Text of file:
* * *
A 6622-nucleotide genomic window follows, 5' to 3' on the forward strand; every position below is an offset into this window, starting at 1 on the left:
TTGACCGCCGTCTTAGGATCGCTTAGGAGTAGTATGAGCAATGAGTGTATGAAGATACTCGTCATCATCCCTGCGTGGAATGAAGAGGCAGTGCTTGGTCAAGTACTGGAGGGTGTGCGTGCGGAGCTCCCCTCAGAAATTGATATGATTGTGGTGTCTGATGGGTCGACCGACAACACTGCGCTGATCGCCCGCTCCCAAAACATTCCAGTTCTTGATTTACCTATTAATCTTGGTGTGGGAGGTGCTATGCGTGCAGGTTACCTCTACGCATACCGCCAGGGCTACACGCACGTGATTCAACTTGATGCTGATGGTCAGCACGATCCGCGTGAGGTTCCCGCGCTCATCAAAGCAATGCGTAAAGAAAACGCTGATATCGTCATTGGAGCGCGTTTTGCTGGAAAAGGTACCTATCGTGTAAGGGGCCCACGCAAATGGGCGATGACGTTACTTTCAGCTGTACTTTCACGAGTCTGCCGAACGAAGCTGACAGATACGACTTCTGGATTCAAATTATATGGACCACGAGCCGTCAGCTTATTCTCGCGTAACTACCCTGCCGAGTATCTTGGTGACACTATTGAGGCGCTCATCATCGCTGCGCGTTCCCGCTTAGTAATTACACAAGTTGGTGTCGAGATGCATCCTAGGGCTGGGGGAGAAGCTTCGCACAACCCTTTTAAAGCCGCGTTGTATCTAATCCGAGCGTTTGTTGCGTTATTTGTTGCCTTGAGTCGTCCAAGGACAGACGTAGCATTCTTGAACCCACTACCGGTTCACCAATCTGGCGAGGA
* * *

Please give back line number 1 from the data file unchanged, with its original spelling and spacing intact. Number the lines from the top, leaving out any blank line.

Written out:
A 6622-nucleotide genomic window follows, 5' to 3' on the forward strand; every position below is an offset into this window, starting at 1 on the left: